Originally posted on Fox Sports Arizona  |  Last updated 12/9/11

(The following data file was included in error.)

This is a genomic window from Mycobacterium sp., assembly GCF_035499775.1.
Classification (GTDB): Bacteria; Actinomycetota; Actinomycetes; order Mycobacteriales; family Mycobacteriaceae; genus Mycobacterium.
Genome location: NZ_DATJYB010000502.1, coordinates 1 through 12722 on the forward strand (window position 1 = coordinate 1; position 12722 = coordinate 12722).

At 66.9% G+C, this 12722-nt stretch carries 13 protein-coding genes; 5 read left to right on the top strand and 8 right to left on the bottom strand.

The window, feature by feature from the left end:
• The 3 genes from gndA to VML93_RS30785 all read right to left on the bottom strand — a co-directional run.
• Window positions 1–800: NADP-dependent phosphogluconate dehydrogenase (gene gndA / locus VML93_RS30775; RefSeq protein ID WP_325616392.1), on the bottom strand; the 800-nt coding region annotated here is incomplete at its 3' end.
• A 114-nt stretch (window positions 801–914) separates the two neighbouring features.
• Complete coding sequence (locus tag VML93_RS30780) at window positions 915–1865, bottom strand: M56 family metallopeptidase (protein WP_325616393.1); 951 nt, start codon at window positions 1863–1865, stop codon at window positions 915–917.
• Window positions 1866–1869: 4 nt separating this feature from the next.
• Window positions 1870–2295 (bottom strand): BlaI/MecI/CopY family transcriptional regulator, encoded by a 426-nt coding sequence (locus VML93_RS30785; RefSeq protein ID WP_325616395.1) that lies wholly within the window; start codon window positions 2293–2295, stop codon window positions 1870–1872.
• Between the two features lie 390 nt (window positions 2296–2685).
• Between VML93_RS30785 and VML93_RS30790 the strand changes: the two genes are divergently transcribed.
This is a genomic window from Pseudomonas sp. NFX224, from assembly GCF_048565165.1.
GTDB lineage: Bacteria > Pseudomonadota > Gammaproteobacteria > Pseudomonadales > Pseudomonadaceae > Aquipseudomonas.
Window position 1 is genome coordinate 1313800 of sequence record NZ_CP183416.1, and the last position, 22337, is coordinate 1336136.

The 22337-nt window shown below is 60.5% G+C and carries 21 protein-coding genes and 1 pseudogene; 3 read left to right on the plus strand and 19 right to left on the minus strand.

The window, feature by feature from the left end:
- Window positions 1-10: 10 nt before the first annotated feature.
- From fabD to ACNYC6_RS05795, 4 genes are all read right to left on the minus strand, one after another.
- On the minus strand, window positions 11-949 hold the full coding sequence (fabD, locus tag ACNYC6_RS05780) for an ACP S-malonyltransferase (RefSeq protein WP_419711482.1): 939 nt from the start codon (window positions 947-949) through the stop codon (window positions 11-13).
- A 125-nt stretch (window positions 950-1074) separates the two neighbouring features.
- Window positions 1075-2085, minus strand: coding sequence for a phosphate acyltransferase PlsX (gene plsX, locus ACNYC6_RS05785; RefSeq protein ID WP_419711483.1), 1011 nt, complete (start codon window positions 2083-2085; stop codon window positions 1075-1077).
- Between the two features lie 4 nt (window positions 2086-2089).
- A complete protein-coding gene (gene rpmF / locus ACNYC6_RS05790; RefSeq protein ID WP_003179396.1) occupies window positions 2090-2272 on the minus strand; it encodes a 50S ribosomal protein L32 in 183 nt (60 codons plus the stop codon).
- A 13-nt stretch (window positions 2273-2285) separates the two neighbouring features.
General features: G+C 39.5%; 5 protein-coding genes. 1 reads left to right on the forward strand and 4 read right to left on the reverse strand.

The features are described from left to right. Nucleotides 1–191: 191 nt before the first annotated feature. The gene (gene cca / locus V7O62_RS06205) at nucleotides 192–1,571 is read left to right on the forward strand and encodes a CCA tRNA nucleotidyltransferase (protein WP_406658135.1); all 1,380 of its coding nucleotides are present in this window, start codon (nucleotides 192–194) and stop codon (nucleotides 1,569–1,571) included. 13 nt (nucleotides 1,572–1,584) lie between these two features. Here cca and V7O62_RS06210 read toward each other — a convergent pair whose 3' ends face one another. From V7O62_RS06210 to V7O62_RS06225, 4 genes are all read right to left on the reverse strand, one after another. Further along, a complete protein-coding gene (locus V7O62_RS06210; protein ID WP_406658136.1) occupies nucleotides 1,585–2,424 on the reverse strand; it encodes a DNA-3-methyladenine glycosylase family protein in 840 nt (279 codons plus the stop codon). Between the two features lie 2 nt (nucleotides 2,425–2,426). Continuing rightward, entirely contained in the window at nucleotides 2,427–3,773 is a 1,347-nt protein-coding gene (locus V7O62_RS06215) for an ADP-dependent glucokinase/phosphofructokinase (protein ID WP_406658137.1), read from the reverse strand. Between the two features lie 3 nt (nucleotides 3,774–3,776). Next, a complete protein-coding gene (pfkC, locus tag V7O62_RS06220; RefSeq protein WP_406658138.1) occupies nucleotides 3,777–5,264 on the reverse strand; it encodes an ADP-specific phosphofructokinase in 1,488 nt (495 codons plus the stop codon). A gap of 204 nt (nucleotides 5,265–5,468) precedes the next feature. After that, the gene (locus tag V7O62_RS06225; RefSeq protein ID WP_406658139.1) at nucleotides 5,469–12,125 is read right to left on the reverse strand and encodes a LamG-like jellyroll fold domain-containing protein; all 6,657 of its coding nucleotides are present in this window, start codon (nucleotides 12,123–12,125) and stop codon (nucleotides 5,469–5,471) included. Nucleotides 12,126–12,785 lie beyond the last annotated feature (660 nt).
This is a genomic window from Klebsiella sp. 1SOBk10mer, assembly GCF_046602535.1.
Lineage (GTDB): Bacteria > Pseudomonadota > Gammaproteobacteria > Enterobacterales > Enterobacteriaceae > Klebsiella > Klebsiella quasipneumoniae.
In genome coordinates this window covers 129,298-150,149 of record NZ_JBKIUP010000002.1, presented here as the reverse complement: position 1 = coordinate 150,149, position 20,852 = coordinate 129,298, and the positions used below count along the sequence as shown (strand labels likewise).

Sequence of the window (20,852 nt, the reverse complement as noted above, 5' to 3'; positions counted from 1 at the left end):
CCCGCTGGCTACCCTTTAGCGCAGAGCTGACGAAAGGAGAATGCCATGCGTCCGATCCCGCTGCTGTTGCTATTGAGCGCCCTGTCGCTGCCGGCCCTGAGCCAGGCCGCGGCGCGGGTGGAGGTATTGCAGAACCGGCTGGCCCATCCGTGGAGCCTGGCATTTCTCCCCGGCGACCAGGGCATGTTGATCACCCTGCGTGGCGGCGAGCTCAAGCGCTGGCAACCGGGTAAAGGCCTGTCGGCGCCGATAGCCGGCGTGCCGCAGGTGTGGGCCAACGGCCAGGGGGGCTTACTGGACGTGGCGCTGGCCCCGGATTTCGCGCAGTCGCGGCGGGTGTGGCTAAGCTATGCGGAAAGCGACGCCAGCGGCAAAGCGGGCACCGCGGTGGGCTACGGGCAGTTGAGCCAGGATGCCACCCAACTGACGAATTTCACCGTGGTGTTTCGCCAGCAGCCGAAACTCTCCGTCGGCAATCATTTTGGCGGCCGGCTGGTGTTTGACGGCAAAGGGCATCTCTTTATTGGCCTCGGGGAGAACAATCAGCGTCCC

PHOENIX -- The Diamondbacks made some headway at the winter meetings while laying the groundwork for more. Lyle Overbay will be back. Joe Saunders most likely will not. And Kevin Towers, as always, showed a willingness to embrace the art of the deal, even though the Diamondbacks were unable to find a fit at the winter meetings that ended with the selection of Class A right-hander Brett Lorin in the Rule 5 draft on Thursday. The D-backs still want to add a starting pitcher to a rotation headed by Ian Kennedy and Daniel Hudson, and they continue to have interest in free agent right-hander Hiroki Kuroda, whose plan to seek a one- or two-year contract dovetails with the D-backs interest in maintaining room for their top young pitching prospects in the near future. The most noteworthy news to come out of the meetings, however, was the fact that Towers had conversations with Oakland regarding starting pitchers Gio Gonzalez and Trevor Cahill. Both Gonzalez and Cahill have a lot to offer -- they are young, they have had successful major league years and they are controllable for the next three years. They would be a fit for years to come. While talks cooled when the As were said to be seeking a "Dan Haren" package, a reference to the D-backs' acquisition of Haren in the winter of 2007 for a six-player package that included top prospects Carlos Gonzalez and Brett Anderson, the fact that Towers kicked the tires showed his mindset. In the right deal, anybody is available, even the cream of a minor league system that includes top pitching prospects Tyler Skaggs, Jarrod Parker, Trevor Bauer and Patrick Corbin. Towers said before the meetings that there are no untouchables on the D-backs roster, a tack he took when exploring the market for Justin Upton last winter. The D-backs did not pull the trigger on any Upton deal because they considered the price too steep, but they were able to get a feel for the market. "You eliminate discussion" if a player has been identified as untouchable, Towers said. "You gain no information. You want to find out who they (other teams) like and what they might be willing to give up." So Towers left the meetings with a few trade proposals on the table and a better idea of the value of his system as well as the option of adding a starter via trade of free agency, whichever presents itself first in the coming weeks. The most pressing issue now is the future of left-hander Saunders, which truth be told, seems pretty black and white. "They accept our offer or we trade him," Towers told reporters at the meetings. The D-backs presented Saunders with a two-year contract offer Monday, and his camp came back with a counterproposal Tuesday that was too rich for the D-backs blood. Saunders is in his final year of salary arbitration eligibility, and he could be expected to earn about 8.5 million in 2012. But Towers told reporters at the meetings that offering arbitration is not an option. The deadline for tendering a contract is Monday. If the D-backs do not offer, Saunders becomes a free agent. If Saunders does not return, the D-backs still plan to seek a proven starter, believing it is unwise to rely completely on their young talent pool right away. Right-hander Josh Collmenter, who started ahead of Saunders in the National League Division Series, is the No. 3 starter for now. "That would be a little risky, Towers said. "You would have one guy with less than one year of experience and two guys with none." Overbay, meanwhile, has agreed in principle on a one-year deal to return as a backup and mentor to first baseman Paul Goldschmidt. All that remained when the meetings broke was finalizing the contract language. In Lorin, the D-backs found another pitcher who seems to fill Towers exacting specifications. He throws strikes, he keeps the ball down with his best pitch, a changeup, and at 6-foot-7 he provides hitters an unusual arm angle. A fifth-round draft pick out of Long Beach State in 2008, Lorin was 7-6 with a 2.84 at Class A Bradenton in the Pittsburgh organization last year. He has never pitched above Class A, but the D-backs will consider him for a bullpen role. The D-backs also continued to speak to the agent for Miguel Montero about a long-term extension and while nothing was agreed upon, it seems only a matter of time. Montero, who had a career year in 2011, is in his final year of arbitration eligibility.
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